Carl Spencer dead after dive on Britannic

Dec 2, 2000
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From The Independent

British diver dies in Greek filming incident
A British diver died on an underwater filming mission exploring the sister ship of the Titanic, Greek Government officials said tonight.
More at http://www.independent.co.uk/news/world/europe/british-diver-dies-in-greek-filming-incident-1690499.html

Comment: It was Carl Spencer who, as some of you may recall, has been involved in several expeditions related to both the Titanic and the Britannic. He was the man who found the conclusive evidence of the mine which sank the ship and was the first one to film an open watertight door inside the Britannic's wreck.
 
Dec 2, 2000
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From The Gaurdian:

Tributes paid to diver Carl Spencer, killed filming Titanic sister ship
The British diver who died making a film about the sister ship of the Titanic was a "legend" with unrivalled skills, friends and colleagues said today.

Carl Spencer, 37, suffered an attack of the bends while making a documentary about the Britannic, which sank in the Aegean Sea in 1916.
More at http://www.guardian.co.uk/sport/2009/may/25/deep-sea-diver-carl-spencer-dies
 
Jan 14, 2001
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What a tragedy! Carl will be missed not only for his -legendary- diving skills but most of all for his kind personality. My thoughts are with the family. R.I.P.
 
Dec 2, 2000
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Don't be too surprised to see a lot of attention focused on the rebreather which Carl used on that last dive. Something went wrong and he did an emergency ascent and it went wrong enough that he didn't stop to decompress. His is the third death in as many weeks where this exact same rebreather was being used.

It may only be a freaky co-incidence...that sort of thing happens...but only the investigation will bear that out.
 
J

Jeff Brebner

Guest
In my reading it seems diving accidents are rarely well investigated. Coroners don't usually really understand the technology and tend to put it down to drowning.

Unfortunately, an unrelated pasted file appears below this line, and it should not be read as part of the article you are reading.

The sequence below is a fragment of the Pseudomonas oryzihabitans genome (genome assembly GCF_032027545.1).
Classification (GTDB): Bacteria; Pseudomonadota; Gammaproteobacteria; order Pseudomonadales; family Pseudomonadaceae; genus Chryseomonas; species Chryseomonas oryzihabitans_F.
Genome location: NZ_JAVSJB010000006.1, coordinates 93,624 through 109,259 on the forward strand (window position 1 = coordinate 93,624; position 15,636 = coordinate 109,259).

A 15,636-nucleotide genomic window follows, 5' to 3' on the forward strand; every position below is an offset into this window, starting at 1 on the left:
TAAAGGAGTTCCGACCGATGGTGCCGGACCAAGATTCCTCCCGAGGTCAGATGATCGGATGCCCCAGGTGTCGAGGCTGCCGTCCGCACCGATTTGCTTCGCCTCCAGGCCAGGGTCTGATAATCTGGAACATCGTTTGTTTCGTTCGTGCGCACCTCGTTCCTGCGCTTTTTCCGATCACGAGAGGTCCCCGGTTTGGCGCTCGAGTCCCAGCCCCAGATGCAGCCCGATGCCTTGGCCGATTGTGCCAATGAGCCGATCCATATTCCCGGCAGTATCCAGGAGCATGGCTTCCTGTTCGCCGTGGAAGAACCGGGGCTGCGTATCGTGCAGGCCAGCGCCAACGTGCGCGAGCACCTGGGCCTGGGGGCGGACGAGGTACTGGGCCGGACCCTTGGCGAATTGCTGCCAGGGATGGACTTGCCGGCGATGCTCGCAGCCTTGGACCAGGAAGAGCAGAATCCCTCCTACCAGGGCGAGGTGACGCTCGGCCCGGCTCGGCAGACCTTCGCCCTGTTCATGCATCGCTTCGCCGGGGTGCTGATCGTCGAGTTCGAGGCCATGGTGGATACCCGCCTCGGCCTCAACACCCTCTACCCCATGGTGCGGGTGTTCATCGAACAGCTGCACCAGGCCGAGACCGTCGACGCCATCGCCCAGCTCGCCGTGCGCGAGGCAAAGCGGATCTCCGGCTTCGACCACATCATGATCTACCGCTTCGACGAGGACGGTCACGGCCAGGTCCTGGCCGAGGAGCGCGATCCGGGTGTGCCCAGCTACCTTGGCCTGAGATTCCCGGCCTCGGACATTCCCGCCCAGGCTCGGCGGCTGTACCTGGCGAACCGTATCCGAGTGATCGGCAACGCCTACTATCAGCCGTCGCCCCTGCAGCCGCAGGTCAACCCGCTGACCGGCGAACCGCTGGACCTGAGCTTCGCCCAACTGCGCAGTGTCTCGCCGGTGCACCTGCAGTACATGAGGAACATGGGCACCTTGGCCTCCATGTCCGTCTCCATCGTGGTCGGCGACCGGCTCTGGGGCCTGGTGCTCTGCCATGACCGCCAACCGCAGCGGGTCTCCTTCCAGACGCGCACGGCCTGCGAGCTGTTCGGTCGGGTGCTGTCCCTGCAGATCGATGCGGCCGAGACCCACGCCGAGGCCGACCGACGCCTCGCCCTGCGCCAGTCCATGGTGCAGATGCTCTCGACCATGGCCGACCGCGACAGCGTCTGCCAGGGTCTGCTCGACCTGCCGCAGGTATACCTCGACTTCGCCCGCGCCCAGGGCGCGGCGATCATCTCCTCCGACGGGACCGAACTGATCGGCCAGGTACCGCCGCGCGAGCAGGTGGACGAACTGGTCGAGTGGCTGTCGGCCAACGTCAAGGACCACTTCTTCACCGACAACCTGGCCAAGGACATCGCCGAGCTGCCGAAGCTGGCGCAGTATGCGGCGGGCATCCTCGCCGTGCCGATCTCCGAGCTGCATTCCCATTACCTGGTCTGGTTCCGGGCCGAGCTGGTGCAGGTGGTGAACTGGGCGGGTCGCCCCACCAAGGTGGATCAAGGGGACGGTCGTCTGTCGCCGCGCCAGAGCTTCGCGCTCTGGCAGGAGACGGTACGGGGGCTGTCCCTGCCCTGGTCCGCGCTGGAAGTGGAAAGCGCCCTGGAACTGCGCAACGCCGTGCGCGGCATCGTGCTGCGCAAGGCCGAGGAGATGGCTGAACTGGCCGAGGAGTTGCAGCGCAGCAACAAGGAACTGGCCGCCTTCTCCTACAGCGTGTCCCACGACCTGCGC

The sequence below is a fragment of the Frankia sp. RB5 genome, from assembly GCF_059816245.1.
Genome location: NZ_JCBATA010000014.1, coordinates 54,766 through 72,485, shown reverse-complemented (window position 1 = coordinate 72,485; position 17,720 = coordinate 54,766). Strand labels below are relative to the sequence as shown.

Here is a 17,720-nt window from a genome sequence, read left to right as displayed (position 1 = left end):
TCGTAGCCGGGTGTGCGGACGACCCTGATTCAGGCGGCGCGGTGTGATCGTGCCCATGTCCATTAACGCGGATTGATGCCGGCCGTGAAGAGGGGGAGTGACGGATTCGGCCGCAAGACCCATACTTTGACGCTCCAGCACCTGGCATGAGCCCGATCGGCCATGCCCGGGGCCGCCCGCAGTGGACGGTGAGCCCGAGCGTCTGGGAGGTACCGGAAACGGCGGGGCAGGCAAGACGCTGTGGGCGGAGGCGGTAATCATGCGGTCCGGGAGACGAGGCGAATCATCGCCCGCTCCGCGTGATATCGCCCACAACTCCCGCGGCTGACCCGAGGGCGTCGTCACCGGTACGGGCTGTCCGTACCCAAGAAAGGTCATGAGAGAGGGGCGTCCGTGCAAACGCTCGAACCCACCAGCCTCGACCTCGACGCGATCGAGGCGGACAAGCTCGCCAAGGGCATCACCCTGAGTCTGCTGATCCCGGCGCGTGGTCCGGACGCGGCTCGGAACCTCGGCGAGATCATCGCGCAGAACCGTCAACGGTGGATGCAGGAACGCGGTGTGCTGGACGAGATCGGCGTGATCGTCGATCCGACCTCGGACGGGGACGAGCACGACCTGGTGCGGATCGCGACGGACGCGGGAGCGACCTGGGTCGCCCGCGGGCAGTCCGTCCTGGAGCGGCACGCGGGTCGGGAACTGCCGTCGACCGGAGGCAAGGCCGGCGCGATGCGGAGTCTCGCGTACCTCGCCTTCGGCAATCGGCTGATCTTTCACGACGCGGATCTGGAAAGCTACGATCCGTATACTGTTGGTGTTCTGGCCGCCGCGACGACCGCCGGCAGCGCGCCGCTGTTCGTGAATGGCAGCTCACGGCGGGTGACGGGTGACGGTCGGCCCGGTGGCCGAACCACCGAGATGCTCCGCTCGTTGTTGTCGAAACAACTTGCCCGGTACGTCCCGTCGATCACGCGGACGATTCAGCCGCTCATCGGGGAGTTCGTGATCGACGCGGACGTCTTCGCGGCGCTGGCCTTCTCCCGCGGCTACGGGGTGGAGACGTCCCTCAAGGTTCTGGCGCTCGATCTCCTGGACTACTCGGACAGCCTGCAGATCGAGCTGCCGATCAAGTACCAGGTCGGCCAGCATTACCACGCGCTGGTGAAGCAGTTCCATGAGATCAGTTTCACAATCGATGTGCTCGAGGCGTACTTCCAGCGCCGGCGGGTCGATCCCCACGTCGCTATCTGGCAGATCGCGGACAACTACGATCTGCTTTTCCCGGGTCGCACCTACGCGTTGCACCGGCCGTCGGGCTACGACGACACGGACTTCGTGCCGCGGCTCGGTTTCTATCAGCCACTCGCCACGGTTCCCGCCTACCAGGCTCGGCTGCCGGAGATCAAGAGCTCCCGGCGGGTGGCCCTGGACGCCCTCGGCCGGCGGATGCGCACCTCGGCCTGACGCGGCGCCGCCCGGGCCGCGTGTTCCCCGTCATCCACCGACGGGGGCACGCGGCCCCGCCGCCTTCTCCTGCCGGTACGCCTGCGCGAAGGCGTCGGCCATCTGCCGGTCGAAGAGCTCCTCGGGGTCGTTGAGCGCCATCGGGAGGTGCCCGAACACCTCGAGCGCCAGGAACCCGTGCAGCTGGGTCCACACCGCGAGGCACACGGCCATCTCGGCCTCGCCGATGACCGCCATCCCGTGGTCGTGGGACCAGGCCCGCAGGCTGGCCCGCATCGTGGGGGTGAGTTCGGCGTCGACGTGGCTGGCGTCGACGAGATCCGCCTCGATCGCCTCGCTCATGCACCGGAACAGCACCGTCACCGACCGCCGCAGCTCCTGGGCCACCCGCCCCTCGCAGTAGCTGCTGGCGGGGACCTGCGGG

Rebreathers are finicky technology. They can do amazing things, but the potential for disaster and the rate at which they occur seem worrisome. If an air tank fails, you're out of air. You can grab your buddy or a spare air source and move on. A rebreather can abruptly give you a fatal chemical cocktail.
 
Dec 2, 2000
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I need to amend that to three deaths in one week. At least that's what one article I read asserted. Coroners may not be all that interested but don't be too surprised if a few lawyers are sniffing around hoping for some fresh game.
 
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For obvious reasons I cannot go into details regarding an official investigation which is currently underway. However, I know that the expert witness for the court -appointed by the Greek authorities- is a very experienced diver who is highly familiar with the equipment necessary for this kind of dives. For this reason, I am more than confident that this tragic event will be very well-investigated.

Michail,
 
J

Jeff Brebner

Guest
I hope it is well investigated. There are always lessons to be learned that could make things safer for future divers.

In Dark Descent (Kevin F. McMurray) a coroner blamed a death on the diver's tank valves being closed. When told that the valves had been closed AFTER the accident to preserve the contents for testing the coroner said, "What difference does it make? The guy is dead."
 
Dec 2, 2000
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>>For this reason, I am more than confident that this tragic event will be very well-investigated. <<

That's good to hear. In the meantime, I'm going to take the very wise advice which Parks Stephenson posted in the THS forum and refrain from any further speculation on this matter, and keep Carl's family in my thoughts. The Titanic community lost a good friend, but his family lost a husband and father.
 
Nov 29, 2005
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Michael,

I have been fortunate to call Carl a friend ever since we met on the Titanic 2003 expedition, and I have been deeply shaken by his loss.

I am also well aware of the facts concerning all three of the diver fatalities you mentioned in your post. Be advised, each of the divers was wearing a different model of rebreather, each made by a separate manufacturer, and in none of the cases has a cause of death been conclusively determined. In at least one instance, the model of rebreather was incorrectly reported by an Internet "news" site, along with equally incorrect and gratuitous remarks about high profit margins, for no apparent reason other than to mislead grieving family members, and maybe a few plaintiff's lawyers, who may be searching for answers.